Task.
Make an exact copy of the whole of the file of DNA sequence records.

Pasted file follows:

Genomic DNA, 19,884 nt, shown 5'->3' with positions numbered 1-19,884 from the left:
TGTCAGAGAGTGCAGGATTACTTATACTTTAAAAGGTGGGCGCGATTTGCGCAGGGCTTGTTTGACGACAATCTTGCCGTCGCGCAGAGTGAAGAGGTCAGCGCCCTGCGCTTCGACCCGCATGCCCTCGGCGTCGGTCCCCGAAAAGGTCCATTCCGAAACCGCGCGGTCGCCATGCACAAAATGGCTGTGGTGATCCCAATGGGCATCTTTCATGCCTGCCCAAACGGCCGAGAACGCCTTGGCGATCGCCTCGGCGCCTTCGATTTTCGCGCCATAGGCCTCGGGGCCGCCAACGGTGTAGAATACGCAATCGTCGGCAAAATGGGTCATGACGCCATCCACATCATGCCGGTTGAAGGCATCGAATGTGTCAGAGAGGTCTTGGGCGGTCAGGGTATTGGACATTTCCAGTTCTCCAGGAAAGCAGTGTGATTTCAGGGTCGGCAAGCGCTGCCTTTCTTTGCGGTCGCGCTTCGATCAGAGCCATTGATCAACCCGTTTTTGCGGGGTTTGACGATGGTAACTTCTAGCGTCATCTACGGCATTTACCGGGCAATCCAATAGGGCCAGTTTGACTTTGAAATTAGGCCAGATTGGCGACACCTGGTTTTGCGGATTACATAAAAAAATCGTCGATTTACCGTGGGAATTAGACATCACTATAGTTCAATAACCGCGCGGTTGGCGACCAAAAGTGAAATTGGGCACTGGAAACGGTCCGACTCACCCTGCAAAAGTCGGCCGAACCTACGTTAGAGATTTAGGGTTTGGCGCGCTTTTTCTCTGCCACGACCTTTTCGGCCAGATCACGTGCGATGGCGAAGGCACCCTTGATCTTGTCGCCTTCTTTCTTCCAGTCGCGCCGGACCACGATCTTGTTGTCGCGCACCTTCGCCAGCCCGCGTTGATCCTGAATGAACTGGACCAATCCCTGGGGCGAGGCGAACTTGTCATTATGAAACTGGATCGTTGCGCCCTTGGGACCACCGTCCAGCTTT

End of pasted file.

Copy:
Genomic DNA, 19,884 nt, shown 5'->3' with positions numbered 1-19,884 from the left:
TGTCAGAGAGTGCAGGATTACTTATACTTTAAAAGGTGGGCGCGATTTGCGCAGGGCTTGTTTGACGACAATCTTGCCGTCGCGCAGAGTGAAGAGGTCAGCGCCCTGCGCTTCGACCCGCATGCCCTCGGCGTCGGTCCCCGAAAAGGTCCATTCCGAAACCGCGCGGTCGCCATGCACAAAATGGCTGTGGTGATCCCAATGGGCATCTTTCATGCCTGCCCAAACGGCCGAGAACGCCTTGGCGATCGCCTCGGCGCCTTCGATTTTCGCGCCATAGGCCTCGGGGCCGCCAACGGTGTAGAATACGCAATCGTCGGCAAAATGGGTCATGACGCCATCCACATCATGCCGGTTGAAGGCATCGAATGTGTCAGAGAGGTCTTGGGCGGTCAGGGTATTGGACATTTCCAGTTCTCCAGGAAAGCAGTGTGATTTCAGGGTCGGCAAGCGCTGCCTTTCTTTGCGGTCGCGCTTCGATCAGAGCCATTGATCAACCCGTTTTTGCGGGGTTTGACGATGGTAACTTCTAGCGTCATCTACGGCATTTACCGGGCAATCCAATAGGGCCAGTTTGACTTTGAAATTAGGCCAGATTGGCGACACCTGGTTTTGCGGATTACATAAAAAAATCGTCGATTTACCGTGGGAATTAGACATCACTATAGTTCAATAACCGCGCGGTTGGCGACCAAAAGTGAAATTGGGCACTGGAAACGGTCCGACTCACCCTGCAAAAGTCGGCCGAACCTACGTTAGAGATTTAGGGTTTGGCGCGCTTTTTCTCTGCCACGACCTTTTCGGCCAGATCACGTGCGATGGCGAAGGCACCCTTGATCTTGTCGCCTTCTTTCTTCCAGTCGCGCCGGACCACGATCTTGTTGTCGCGCACCTTCGCCAGCCCGCGTTGATCCTGAATGAACTGGACCAATCCCTGGGGCGAGGCGAACTTGTCATTATGAAACTGGATCGTTGCGCCCTTGGGACCACCGTCCAGCTTT